Miami Resident Sentenced For Smuggling Birds from Cuba
Hovary Muniz, 39, of Miami, was sentenced today in Fort Lauderdale, for his involvement in an attempt to import undeclared wildlife from Cuba, in violation of the federal anti-smuggling statute, Title 18, United States Code, Section 545.
Wifredo A. Ferrer, United States Attorney for the Southern District of Florida, Resident Agent in Charge David Pharo, United States Fish & Wildlife Service, Major Alfredo Escanio, Florida Fish & Wildlife Conservation Commission, South Region Bravo, and Christopher D. Maston, Port Director for Miami International Airport, Customs and Border Protection (CBP), made the announcement.
U.S. District Judge James I. Cohn sentenced Muniz to four months of home confinement with electronic monitoring and a term of three years’ probation, with the special condition that he perform 200 hours of community service.
According to the charges, statements in court, and an agreed upon factual statement Muniz was intercepted at Miami International Airport on January 9, 2016, returning to the United States aboard a flight originating in Havana, Cuba. In a CBP Entry Declaration, Muniz claimed he was not carrying any birds or other wildlife. When specifically questioned by CBP Officers, Muniz verbally repeated that he had no birds to declare.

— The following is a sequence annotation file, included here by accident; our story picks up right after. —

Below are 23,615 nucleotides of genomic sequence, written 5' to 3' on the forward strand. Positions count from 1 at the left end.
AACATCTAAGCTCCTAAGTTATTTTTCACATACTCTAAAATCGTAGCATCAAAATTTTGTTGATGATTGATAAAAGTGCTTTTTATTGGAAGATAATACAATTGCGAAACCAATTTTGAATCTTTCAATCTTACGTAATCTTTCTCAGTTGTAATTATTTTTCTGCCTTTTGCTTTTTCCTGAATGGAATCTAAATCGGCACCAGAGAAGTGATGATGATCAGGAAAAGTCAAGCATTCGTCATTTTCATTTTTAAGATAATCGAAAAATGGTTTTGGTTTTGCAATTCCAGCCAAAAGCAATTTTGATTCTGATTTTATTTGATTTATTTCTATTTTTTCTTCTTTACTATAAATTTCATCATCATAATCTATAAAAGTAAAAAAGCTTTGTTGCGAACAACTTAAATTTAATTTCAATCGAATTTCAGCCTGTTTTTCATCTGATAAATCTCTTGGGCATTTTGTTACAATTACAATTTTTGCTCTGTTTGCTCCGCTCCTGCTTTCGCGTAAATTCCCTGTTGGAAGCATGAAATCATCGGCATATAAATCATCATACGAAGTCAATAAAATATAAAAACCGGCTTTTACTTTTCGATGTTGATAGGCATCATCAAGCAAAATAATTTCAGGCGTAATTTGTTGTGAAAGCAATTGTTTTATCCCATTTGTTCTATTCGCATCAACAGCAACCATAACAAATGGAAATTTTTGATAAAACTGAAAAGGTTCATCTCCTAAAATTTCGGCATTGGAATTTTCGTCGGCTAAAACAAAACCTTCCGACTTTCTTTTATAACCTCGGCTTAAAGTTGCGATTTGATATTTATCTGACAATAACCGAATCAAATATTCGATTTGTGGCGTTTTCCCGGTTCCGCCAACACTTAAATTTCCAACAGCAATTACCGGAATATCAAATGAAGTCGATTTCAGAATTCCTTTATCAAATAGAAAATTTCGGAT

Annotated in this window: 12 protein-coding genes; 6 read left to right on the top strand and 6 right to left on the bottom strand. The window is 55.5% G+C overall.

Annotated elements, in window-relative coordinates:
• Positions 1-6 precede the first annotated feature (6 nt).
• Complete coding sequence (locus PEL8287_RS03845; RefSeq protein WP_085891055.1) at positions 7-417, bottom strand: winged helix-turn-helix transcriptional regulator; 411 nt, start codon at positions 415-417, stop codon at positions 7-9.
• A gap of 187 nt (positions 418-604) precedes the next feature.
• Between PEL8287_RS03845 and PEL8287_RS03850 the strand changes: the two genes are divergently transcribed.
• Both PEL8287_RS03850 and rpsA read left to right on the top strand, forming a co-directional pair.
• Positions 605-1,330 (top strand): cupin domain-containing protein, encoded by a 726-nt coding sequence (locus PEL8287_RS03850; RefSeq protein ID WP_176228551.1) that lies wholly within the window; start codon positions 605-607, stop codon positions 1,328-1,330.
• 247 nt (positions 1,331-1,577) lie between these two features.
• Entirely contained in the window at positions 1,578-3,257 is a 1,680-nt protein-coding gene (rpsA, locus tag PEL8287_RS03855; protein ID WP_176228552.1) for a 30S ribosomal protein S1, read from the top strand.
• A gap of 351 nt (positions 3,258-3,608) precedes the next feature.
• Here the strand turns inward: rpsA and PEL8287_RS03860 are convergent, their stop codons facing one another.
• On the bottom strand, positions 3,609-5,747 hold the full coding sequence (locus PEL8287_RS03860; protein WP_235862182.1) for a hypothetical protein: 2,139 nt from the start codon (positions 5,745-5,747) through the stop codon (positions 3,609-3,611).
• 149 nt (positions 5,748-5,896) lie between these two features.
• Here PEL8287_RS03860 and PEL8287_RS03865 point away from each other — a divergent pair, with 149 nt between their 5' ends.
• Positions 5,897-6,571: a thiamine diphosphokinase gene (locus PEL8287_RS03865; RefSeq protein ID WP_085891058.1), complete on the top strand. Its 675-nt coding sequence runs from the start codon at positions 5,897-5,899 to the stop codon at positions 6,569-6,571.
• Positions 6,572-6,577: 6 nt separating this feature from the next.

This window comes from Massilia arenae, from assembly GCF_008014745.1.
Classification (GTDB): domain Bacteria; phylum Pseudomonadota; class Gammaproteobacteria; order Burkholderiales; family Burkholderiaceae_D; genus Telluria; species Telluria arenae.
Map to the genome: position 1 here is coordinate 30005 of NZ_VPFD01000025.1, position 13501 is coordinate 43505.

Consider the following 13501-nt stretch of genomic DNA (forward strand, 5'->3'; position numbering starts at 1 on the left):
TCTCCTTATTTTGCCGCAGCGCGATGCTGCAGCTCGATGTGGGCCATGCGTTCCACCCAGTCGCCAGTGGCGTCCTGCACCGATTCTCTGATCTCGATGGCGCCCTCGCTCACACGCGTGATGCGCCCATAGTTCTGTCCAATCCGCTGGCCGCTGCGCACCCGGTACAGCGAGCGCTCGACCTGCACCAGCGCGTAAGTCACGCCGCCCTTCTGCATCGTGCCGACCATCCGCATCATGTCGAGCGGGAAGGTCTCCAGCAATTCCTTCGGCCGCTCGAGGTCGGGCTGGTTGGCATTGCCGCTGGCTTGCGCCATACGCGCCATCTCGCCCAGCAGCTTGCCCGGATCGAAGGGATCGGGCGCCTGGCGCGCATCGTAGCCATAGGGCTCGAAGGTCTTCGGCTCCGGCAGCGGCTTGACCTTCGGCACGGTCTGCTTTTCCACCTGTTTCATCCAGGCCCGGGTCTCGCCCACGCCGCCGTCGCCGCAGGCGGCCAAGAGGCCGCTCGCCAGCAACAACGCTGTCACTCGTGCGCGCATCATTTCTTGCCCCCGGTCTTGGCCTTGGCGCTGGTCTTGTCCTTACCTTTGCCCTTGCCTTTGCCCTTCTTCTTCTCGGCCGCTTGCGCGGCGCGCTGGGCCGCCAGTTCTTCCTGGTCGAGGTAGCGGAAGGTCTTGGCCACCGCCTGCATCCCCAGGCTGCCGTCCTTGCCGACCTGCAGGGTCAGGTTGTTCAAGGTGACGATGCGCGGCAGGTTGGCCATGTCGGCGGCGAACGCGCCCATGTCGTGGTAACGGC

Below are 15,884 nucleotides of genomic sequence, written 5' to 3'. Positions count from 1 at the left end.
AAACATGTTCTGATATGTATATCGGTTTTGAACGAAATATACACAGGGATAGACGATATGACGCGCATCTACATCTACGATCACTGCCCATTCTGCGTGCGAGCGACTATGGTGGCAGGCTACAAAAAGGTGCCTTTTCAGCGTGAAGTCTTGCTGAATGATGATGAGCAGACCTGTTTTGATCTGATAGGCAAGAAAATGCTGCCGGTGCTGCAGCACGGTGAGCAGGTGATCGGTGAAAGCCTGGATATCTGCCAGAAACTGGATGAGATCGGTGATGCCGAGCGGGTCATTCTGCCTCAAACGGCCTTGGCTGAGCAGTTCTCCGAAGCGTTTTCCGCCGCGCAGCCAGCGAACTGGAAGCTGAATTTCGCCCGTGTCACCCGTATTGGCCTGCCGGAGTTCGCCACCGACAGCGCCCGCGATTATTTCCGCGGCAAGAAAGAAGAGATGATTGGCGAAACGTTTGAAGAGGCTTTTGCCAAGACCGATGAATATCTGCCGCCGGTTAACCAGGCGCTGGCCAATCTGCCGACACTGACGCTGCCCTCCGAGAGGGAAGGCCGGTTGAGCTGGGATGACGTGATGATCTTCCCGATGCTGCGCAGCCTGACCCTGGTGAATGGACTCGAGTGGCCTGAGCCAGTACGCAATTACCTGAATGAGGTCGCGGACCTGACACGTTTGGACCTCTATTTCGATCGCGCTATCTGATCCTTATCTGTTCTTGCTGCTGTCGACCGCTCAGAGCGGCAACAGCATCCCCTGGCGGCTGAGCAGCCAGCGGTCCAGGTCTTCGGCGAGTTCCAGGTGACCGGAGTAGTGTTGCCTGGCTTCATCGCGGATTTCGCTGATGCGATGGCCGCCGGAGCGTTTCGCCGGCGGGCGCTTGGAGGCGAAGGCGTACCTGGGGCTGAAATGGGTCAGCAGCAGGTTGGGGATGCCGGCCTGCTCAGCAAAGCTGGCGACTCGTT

In a subsequent pat-down, CBP officers found that MUNIZ was carrying plastic tubes concealed in his underwear and in a fanny pack hidden beneath his shirt, containing live birds. Muniz was found to be transporting nine live birds, including five Cuban Melodious Finches (Tiaris canora), one Cuban Bullfinch (Melopyrrha nigra), one Yellow-faced Grassquit (Tiaris olivaceus), one Indigo Bunting (Passerina cyanea), and one Blue Grosbeak (Passerina caerulea).
Under federal law, all wildlife, including birds, being imported into the United States must, be made available for inspection and properly declared to the United States Fish and Wildlife Service and CBP, pursuant to Title 50, Code of Federal Regulations, Sections 14.52 and 14.61. Some wildlife is also subject to quarantine before they can be released into the country. The purpose of the quarantine regulations are, in part, to protect both commercial and wild species of avians in the United States from possible exposure to diseases such as Exotic Newcastle’s and other maladies against which they would have no natural immunity. According to the U.S. Department of Agriculture, Cuba is considered a high-risk source country for high pathogenic avian influenza and Exotic Newcastle’s disease.
During the continuing investigation, utilizing aircraft provided by the CBP Air & Marine Branch, agents detected the presence of active bird-traps at Muniz’s residence and executed a search warrant which located additional Cuba-origin specimens and various domestic species of birds protected under the Migratory Bird Treaty Act.
Mr. Ferrer commended the investigative efforts of the Special Agents of the Fish & Wildlife Service, the Customs & Border Protection Officers at Miami International Airport, U.S. Customs & Border Protection Air & Marine Branch, and the Florida Fish & Wildlife Conservation Commission, who investigated this matter. The case is being prosecuted by Assistant United States Attorney Thomas Watts-FitzGerald of the Economic & Environmental Crimes section of the U.S. Attorney’s Office.